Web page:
Typhani Harris | January 2017

Reassessing Your Class Community

This week marks the end of the first semester at my school and, as I conduct reflection meetings with my teachers, the most common coaching request as we move into the second semester is to build more structure in their classes.  Now is a great time to build, change, and revise policy because a new semester presents a time for revitalization. It’s time to evaluate classroom community.

Starting Class

The start of the class period is imperative to the success of the instructional time.  Establish expectations for the academic environment.  For example, finish all food and drinks before entering or enter with purpose by having a seat and beginning a specific activity.  The teacher is the beacon for how students enter.  If we are running around trying to get things ready; we are not sending the right message.  Stand at the door, greet each student by name, chat a little to see how they are doing each day, and take attendance while they enter.  This is a super easy and great teaching tool.  It gives teachers the chance to connect with students, ask about their day/weekend, and remind them what to do when they enter.

There are so many benefits to meeting your students at the door, and it is an easy routine that you can start today.  Remember, “students don’t care how much you know until they know how much you care.”  You can set the tone of the entire class period by simply standing at the door and greeting the students by name.  Traditionally, we have an activity ready for the students to begin.  This activity should take no more than 5 minutes.  Establish the expectation that students enter and begin immediately.

Once the bell rings for the start of class, students should already be engaged in something.  Try not to take this time to work on anything yourself, but rather walk around the room and give value and praise for the activity.  I like to hold a clipboard so they assume there is a value placed on the assignment, whether or not I am actually grading it, because as soon as they realize it doesn’t “count” they might stop doing it.  Make comments to students about the work they are completing, let them know you are interested in what they are doing and that the activity is important for the class.

What happens if a student is late?

Inevitably students will be late to class.  So what happens next?  This too is teacher preference, however, it is important that you establish the procedure and stick with it.  Some teachers like a little inbox for passes, so that a student enters places the pass in the box and joins the class, this way it is not a disruption, and once students have moved to independent work the teacher can check the passes and adjust attendance.

If the introductory activity is essential to the lesson, be sure it is on chart paper rather than a powerpoint, that way students who enter late can complete the activity.  Maybe, you prefer to have a notebook that the student can refer to with the activity listed so that they can complete it at a later time.  Although this seems like a minute detail, tardy students can become a disruption so it is important to decide your preference for lateness and teach the procedure to the students.  Post this procedure in class so there is no disruption and you have a non-verbal way of handling late students.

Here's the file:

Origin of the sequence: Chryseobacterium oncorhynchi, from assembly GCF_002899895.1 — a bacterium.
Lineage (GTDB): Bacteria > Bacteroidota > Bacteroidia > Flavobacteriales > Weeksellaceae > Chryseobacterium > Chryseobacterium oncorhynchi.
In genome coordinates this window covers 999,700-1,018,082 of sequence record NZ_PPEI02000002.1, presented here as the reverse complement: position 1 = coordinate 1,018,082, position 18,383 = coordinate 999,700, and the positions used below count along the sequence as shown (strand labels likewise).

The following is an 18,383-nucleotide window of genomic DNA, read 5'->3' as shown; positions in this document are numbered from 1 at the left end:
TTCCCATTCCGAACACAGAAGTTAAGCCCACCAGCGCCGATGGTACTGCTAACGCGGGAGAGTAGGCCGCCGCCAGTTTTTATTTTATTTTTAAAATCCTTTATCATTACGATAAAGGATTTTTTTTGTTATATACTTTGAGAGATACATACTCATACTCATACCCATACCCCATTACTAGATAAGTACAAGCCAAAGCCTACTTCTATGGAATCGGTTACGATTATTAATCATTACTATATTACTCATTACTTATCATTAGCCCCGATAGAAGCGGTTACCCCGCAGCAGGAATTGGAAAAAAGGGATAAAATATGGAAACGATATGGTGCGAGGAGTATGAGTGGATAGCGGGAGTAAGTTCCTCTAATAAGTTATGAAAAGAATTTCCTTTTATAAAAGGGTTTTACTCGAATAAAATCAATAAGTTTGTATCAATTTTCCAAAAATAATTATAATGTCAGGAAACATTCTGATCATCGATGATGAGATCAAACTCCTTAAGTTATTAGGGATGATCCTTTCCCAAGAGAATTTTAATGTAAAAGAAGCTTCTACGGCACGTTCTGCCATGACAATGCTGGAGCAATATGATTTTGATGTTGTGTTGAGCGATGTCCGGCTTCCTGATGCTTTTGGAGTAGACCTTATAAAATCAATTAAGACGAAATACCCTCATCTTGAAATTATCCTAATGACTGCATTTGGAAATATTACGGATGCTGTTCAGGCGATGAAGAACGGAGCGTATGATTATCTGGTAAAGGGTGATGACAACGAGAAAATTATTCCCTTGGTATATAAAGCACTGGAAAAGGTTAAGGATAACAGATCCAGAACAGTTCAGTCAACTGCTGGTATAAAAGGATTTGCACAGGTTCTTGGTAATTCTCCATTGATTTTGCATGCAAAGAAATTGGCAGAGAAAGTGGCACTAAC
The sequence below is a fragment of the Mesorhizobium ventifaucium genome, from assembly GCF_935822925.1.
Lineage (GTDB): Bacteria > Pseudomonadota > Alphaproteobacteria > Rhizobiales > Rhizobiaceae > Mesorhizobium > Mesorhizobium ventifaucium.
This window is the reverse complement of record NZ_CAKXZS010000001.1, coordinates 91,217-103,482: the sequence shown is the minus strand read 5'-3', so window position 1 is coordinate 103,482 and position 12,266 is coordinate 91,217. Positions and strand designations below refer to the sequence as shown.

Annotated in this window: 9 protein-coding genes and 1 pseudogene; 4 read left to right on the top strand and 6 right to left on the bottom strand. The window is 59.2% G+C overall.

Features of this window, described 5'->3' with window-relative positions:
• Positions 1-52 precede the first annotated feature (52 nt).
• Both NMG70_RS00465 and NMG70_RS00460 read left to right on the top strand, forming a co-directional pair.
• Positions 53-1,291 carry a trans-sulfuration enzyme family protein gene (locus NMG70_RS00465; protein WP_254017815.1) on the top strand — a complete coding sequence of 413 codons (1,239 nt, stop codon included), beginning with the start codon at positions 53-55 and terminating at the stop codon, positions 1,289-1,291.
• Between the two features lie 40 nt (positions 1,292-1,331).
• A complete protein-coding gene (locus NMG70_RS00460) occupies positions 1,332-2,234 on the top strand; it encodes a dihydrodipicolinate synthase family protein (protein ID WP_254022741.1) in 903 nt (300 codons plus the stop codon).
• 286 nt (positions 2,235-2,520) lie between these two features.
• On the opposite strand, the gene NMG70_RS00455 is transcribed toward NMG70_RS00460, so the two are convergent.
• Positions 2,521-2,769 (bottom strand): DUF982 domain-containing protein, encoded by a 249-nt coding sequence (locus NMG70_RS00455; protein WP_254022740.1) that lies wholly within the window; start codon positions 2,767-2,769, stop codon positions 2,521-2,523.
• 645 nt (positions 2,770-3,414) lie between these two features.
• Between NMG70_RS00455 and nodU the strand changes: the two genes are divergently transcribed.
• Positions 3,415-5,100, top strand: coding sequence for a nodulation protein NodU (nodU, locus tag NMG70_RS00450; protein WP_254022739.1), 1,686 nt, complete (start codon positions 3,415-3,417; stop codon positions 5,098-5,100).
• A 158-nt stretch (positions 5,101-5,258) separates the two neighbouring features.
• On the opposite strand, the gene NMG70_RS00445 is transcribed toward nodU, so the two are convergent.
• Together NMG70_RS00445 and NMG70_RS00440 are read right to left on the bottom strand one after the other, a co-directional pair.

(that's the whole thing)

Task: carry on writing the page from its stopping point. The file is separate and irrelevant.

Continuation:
What happens if a student is absent?

This is another procedure that is based on teacher preference but must be established and taught to the students.  Try a 3-ring binder that houses the lessons, notes, handouts for the day.  Have students refer to this notebook during independent work.  Maybe a posted calendar would work better for you class.  List the information on the calendar and have files right below the calendar to house any paperwork.  Just like the late procedure, the absent procedure is imperative to avoiding disruptions in the class, so be sure to create a protocol and ensure the students understand this expectation.

Consider the procedure for late work as well.  If a student is absent, how long do they have to turn in the missing work?  Is there a form they need to fill out and attach to the work so that you know they are turning in work from a day they were absent, not just making up missing assignments?

How do we turn in paperwork?

Turning in work also seems simple, but can take up unnecessary time.  Establish how work gets turned in.  Is there a box for the class, do students pass work forward, are there table captains or class leaders who are responsible for collecting work?  Passing out paperwork should also be considered.  Although these seem like simple tasks, establishing procedures for these situations will help your class run smoothly, speed up transitions, and allow more time to be devoted to content.

Adjusting the Space

Keeping students in rows facing the front of the room is an archaic approach to learning and often hinders engagement.  Consider all of the configurations you might use in a classroom, circle, horseshoe, groups, partners, debate, etc.  Choose the top 4 and create table Olympics.  Teach the students the most time efficient way to move the tables and have them practice until the transition only takes a few seconds.